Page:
What My Dog Taught Me About Dealing with DramaAlisa Bowman
My dog has many needs that she feels must be met right away. For instance, she enjoys having a good, long pet, and she doesn’t like it when you stop petting her before she’s ready. If you even think about pulling your hand away, she wraps her paw around your arm. Then if you manage to break free, she whines and moans and barks. If that doesn’t work, she attempts to crawl on top of you.
It’s the same when she’s hungry, which is pretty much all the time. Around three in the afternoon, she usually decides that it’s been days since she was last fed. So she sits in front of the closet where we keep her food and then does the whining, moaning and barking thing. Sometimes she tosses her body against the closet door for effect.
In the beginning, when she was a mere pup, I made the mistake of responding to her calls for attention. Though I didn’t always give her what she wanted, I still talked to her, often saying useless things like, “Macy, it’s only 3 p.m. If I start feeding you at 3, you’ll be hungry by 2. If I feed you by 2, you’ll be hungry by 1. Soon you’ll be eating all day long, will be overweight, and the vet will be giving me a speech about how I’m killing you with kindness.”
As we all know, what she hears is, “Macy, blah blah blah blah…” As a result, she stares at me as if I’ve lost my mind. Then she proceeds to whine and moan and bark and toss her body around more intensely.
It has been only recently that I’ve learned to say one word firmly, “No,” and then go on with my daily life. You want to know what happens when I do that? Does she suffer for hours with hunger and lack of love? No, she hops up onto the bed and happily goes to sleep in a sunny spot.
Most of her discontent seems to come from not knowing whether she will get what she wants. Once she knows for sure that the answer is “No” and that it’s not going to change, she relaxes. In that way, a firm “no” is a kindness that breaks her out of her self-imposed suffering cycle.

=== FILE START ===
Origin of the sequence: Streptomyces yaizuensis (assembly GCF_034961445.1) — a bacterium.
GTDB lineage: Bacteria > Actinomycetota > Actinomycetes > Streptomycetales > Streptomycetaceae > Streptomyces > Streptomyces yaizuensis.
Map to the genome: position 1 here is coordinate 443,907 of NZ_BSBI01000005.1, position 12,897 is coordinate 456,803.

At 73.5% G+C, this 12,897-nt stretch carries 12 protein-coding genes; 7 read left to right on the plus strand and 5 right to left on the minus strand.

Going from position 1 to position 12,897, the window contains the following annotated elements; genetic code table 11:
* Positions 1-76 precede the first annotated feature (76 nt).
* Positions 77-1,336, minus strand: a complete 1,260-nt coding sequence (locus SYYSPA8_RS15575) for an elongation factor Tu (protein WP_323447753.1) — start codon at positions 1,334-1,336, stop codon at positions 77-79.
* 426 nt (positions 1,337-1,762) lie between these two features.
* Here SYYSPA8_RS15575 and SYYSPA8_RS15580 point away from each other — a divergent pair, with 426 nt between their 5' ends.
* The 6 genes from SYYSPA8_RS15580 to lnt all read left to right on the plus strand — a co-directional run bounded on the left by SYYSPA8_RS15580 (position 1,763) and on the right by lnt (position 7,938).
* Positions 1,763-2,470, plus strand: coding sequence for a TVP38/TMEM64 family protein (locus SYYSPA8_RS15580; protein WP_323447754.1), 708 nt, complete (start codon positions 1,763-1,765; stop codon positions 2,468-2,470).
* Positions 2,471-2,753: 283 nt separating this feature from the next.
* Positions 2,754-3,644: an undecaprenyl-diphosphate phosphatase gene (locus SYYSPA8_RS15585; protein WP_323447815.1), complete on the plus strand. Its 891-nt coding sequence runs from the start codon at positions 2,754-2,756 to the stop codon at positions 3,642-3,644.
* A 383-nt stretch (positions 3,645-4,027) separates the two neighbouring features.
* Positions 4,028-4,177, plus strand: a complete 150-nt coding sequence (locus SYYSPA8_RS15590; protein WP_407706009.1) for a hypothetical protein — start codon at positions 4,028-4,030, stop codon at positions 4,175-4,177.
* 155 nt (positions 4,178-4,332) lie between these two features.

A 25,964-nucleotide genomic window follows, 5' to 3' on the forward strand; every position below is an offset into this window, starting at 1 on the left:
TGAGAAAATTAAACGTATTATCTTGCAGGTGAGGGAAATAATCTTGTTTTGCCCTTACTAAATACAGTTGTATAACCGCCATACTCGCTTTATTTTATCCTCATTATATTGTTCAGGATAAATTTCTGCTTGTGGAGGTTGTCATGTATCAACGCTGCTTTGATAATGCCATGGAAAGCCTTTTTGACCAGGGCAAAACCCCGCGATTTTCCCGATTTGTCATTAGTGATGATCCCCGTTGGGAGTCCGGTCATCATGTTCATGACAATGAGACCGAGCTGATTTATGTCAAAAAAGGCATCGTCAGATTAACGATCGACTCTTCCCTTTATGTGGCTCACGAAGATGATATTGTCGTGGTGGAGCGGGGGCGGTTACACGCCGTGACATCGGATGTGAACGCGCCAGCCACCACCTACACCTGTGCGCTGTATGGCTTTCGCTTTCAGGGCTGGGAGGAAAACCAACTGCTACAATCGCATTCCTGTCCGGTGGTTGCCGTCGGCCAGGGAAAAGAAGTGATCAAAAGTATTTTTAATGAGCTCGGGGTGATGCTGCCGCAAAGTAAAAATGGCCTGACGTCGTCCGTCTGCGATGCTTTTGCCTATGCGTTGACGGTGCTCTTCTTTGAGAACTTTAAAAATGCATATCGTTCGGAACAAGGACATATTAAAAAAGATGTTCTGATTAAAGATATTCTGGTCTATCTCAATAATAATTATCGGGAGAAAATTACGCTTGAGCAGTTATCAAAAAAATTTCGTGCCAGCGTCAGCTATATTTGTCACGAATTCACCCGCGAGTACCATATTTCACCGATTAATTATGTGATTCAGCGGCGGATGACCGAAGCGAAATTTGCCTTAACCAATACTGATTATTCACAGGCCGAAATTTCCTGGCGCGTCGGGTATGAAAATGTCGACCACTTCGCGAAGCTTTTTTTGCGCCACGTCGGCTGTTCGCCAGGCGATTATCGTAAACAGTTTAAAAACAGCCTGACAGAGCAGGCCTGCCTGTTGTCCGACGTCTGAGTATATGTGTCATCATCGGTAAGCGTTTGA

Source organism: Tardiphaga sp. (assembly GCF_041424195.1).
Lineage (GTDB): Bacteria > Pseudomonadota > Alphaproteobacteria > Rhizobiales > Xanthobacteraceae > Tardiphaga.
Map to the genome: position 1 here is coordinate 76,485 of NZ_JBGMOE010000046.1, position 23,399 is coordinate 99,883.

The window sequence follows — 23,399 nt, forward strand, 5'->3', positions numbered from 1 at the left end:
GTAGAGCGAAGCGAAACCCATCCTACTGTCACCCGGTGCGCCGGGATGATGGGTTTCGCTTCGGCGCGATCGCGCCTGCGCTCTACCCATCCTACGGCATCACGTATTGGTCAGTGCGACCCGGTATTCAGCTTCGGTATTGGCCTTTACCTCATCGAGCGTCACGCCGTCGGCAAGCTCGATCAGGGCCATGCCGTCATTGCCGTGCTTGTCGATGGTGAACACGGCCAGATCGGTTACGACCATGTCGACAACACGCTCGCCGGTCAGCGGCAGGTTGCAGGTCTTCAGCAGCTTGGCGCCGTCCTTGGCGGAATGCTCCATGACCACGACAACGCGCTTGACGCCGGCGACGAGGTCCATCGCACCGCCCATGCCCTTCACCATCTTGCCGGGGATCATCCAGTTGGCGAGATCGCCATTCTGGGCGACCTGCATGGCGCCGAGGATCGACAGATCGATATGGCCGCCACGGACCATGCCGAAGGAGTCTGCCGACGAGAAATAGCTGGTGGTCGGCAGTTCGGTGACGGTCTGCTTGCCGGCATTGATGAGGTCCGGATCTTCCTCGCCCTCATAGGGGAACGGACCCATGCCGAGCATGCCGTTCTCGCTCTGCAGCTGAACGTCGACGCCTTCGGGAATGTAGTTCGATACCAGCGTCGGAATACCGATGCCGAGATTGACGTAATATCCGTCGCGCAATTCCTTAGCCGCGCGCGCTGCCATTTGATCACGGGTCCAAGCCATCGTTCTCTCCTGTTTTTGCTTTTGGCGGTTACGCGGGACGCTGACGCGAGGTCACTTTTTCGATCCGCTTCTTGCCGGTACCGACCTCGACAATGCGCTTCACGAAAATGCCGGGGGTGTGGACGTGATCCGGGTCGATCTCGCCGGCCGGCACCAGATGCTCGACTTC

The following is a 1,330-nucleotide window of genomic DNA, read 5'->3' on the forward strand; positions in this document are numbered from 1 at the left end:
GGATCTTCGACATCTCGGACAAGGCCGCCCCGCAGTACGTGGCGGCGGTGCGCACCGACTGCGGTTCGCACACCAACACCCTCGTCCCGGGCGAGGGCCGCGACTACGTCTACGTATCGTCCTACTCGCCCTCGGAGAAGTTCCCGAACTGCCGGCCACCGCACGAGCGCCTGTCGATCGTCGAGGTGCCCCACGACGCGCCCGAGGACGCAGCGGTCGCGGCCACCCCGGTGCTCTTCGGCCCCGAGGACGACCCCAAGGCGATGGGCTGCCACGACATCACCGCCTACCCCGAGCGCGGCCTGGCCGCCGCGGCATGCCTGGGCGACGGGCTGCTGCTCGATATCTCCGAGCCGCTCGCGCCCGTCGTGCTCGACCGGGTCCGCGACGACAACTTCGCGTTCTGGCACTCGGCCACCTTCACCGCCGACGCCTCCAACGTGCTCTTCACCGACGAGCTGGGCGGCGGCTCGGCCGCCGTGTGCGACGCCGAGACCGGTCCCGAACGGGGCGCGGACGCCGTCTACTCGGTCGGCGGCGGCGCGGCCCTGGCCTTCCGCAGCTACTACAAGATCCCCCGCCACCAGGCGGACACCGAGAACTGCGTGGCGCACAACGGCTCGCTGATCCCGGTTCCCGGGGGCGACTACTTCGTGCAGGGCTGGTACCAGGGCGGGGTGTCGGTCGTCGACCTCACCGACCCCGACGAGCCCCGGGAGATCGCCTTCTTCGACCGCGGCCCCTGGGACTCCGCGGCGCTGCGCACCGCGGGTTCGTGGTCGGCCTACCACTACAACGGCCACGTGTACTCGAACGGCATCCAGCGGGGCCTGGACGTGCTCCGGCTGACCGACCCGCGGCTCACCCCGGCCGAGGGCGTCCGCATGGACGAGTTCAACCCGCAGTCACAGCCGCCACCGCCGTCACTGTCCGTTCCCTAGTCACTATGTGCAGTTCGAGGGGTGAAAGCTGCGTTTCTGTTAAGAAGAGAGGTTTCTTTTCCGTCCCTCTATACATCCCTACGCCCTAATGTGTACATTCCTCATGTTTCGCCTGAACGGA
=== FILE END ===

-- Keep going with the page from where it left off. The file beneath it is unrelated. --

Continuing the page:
It got me thinking. Humans are a lot like dogs, you know? Have I been prolonging the suffering in my other relationships — especially some of my friendships —by being too soft? Too accommodating? Too wishy-washy? Too non-committal? Too “whatever you want to do is fine”? Too “I can’t give you what you want, but I feel bad about it, so I’ll talk for a really long time about how I can’t help you”?
It seems I have.
When I think back over my life, my most difficult relationships grew out of my inability to firmly and succinctly state my opinion and then stop engaging. I’ve since learned that a firm sentence or two spoken without anger and followed by silence can be deafening. People notice it much more than 25 loud sentences followed by 30 even louder ones.
Short and succinct also ends the drama. It takes two people to play tug of war. If one person drops the rope, the other person has no choice but to stop tugging. Sure, that person might not drop his end of the rope right away. But trust me. As soon as he or she realizes that you are definitely not going to pick your end back up, that you’ve already stated your case, and that you are not about to change your mind during this lifetime or the next, that person’s persuasive tactics (quarreling, whining, and even passive aggression) will come to a quick end. Then you’ll both feel better.
Whatever we put our energy into, we get more of. If we put our energy into drama, we’ll generate more drama. If we put our energy into calm, we’ll get more of that instead. Then by not dealing with drama, we can end the drama.
And, in the process, we’ll be doing everyone a kindness.
Read more of Alisa’s writing at ProjectHappilyEverAfter.com.